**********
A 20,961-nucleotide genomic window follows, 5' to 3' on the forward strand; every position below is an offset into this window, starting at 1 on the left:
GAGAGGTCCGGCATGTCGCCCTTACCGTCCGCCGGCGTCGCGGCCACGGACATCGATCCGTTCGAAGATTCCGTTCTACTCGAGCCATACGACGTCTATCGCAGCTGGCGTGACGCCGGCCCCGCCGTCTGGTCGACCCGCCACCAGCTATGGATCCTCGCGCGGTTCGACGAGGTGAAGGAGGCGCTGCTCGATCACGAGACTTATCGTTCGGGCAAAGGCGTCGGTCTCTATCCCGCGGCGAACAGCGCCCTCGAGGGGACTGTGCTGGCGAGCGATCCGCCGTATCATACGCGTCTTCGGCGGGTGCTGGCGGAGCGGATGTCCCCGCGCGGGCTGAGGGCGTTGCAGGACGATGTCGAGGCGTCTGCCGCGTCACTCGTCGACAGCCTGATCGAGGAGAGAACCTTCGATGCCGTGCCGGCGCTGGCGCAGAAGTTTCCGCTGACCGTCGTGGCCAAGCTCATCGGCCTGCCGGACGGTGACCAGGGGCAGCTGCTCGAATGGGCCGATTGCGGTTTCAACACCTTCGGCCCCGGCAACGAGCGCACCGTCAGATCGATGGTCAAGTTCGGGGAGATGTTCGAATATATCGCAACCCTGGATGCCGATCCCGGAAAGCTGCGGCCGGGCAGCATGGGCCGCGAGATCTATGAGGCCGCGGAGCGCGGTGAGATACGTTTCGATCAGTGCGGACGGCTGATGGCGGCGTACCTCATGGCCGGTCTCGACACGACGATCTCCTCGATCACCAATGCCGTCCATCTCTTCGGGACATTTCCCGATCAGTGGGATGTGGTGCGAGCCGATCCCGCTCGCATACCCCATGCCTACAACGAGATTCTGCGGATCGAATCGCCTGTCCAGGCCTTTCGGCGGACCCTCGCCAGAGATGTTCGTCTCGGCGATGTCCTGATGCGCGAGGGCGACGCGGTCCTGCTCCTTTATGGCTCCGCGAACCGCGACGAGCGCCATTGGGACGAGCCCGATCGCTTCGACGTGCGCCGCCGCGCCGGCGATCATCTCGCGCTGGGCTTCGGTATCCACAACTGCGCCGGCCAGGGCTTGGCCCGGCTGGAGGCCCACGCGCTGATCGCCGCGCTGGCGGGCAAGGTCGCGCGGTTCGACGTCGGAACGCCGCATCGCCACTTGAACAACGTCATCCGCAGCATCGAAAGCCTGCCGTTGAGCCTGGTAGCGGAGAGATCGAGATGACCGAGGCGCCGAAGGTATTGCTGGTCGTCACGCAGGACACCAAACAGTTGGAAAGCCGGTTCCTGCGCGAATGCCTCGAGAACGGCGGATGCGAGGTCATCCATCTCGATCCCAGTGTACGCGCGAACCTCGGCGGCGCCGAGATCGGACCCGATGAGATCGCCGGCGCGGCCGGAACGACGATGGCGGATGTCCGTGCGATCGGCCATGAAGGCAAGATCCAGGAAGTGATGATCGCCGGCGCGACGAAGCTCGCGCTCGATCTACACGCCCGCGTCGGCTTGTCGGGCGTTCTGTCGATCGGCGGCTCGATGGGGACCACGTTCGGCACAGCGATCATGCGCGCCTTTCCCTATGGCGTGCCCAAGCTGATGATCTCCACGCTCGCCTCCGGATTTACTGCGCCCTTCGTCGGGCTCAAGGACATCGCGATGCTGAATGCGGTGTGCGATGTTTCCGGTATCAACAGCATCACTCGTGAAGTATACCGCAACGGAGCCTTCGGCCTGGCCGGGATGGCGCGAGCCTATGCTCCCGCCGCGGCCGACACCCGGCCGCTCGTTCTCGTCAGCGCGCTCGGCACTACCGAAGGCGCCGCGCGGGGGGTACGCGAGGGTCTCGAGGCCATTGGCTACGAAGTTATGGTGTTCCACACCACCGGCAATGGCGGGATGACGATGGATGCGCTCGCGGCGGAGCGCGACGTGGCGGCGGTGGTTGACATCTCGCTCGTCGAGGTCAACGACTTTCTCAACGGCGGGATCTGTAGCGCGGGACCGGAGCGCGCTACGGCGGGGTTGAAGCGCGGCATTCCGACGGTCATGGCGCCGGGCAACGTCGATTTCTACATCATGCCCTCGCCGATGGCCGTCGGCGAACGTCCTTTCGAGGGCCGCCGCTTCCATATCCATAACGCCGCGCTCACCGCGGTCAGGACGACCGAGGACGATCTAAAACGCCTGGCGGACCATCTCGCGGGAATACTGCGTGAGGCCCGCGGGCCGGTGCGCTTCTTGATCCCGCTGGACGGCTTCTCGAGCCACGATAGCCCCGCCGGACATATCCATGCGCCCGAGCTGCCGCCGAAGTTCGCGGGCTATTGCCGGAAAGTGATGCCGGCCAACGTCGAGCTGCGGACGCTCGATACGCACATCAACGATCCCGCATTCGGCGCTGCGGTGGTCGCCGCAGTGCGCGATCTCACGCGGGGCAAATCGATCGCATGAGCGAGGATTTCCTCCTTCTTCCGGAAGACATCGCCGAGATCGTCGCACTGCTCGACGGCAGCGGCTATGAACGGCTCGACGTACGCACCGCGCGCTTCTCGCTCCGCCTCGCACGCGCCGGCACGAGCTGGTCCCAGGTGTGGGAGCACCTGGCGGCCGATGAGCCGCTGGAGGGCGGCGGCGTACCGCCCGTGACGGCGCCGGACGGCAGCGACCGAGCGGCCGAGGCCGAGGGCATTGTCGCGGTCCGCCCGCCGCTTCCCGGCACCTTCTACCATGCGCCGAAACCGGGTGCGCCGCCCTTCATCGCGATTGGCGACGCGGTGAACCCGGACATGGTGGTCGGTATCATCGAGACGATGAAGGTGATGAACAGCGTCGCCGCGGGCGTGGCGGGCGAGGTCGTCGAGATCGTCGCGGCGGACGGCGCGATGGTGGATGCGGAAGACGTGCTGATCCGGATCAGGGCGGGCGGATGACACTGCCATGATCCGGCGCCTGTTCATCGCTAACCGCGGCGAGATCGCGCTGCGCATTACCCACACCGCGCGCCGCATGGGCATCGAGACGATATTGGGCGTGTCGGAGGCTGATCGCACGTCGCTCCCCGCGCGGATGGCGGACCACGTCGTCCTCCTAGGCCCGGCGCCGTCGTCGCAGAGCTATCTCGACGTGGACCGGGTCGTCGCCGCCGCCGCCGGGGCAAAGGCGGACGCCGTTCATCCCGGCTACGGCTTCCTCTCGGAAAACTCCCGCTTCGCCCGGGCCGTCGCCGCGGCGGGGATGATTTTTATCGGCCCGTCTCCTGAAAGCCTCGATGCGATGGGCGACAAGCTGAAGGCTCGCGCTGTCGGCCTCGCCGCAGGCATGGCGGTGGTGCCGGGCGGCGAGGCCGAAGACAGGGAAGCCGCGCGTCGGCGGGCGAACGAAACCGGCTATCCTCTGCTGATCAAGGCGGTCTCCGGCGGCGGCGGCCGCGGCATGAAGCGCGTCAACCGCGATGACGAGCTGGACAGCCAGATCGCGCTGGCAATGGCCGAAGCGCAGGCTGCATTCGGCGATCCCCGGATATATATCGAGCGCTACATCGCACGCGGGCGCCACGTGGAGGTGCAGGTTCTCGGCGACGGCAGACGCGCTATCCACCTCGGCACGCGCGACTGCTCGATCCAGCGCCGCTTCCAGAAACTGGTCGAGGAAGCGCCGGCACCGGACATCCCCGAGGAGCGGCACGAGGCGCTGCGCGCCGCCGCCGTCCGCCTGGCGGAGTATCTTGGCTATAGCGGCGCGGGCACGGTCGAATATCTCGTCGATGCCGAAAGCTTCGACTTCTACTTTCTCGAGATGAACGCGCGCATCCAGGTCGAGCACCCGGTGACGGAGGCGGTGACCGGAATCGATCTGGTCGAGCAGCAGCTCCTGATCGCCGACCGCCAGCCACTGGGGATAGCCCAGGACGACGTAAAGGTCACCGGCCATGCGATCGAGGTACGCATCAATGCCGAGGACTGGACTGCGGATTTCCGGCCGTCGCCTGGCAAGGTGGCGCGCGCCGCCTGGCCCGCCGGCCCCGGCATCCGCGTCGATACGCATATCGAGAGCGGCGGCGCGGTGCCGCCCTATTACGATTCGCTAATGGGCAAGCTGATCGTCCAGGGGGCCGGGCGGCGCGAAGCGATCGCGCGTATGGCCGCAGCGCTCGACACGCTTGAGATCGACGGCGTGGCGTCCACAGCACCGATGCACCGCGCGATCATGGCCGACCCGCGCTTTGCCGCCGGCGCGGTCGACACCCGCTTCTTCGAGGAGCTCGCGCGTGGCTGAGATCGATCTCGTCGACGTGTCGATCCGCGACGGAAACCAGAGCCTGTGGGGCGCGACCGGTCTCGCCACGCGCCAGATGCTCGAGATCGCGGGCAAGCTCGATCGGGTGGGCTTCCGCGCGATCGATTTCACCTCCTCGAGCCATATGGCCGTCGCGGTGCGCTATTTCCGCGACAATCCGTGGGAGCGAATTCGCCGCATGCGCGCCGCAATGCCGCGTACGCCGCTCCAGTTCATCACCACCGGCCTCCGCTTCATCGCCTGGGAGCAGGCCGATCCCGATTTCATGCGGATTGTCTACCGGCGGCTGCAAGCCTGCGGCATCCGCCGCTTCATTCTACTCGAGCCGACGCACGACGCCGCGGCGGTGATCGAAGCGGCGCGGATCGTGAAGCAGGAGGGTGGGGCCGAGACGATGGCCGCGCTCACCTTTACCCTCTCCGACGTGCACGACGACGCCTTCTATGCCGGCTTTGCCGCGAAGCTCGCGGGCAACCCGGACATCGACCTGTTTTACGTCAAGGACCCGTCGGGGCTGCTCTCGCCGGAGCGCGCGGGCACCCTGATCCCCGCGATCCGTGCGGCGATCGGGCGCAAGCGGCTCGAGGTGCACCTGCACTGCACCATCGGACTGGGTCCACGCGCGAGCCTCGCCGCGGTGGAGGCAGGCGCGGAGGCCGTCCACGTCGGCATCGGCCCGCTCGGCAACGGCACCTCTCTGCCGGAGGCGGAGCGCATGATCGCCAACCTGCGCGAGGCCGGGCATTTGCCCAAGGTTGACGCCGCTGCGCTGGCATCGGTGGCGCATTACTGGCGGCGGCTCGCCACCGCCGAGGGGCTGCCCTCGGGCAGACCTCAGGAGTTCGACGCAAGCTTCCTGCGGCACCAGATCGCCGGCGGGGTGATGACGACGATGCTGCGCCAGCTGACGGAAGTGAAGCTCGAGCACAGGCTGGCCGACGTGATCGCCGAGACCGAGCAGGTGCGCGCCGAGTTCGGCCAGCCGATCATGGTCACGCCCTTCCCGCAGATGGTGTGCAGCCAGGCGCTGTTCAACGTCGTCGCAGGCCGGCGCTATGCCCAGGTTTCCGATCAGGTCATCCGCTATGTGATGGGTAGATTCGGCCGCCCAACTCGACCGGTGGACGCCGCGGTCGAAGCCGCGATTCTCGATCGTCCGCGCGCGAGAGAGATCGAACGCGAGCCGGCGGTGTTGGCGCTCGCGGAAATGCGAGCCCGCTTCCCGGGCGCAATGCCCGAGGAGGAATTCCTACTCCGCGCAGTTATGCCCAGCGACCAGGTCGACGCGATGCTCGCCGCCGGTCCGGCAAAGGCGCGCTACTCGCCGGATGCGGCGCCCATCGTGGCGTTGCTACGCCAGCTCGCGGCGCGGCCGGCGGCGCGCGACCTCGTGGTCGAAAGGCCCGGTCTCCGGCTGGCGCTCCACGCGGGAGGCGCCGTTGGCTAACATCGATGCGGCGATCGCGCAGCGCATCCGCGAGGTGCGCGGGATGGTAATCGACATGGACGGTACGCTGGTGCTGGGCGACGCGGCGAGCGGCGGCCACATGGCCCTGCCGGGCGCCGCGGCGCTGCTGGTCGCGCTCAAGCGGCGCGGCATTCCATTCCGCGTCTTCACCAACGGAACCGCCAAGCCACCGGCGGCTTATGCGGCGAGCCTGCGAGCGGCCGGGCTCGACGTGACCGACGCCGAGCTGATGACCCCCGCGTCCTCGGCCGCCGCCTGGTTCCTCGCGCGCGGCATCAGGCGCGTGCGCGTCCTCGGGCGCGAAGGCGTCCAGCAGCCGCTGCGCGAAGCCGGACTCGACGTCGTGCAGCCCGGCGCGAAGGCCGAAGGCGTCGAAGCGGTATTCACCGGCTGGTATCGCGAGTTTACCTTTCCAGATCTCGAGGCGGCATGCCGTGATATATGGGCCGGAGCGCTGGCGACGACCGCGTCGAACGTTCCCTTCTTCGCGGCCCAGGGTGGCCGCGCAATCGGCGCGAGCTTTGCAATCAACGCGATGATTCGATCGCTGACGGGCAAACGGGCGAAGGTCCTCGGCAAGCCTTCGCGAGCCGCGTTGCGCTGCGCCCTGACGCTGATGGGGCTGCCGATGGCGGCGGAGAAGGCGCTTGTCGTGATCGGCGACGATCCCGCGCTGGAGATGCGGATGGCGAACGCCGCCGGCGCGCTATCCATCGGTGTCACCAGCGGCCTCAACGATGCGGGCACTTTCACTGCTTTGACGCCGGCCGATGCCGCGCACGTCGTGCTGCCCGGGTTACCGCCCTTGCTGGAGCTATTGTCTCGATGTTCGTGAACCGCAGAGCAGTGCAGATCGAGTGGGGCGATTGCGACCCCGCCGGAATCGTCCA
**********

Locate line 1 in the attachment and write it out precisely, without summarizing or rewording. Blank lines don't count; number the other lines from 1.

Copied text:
A 20,961-nucleotide genomic window follows, 5' to 3' on the forward strand; every position below is an offset into this window, starting at 1 on the left: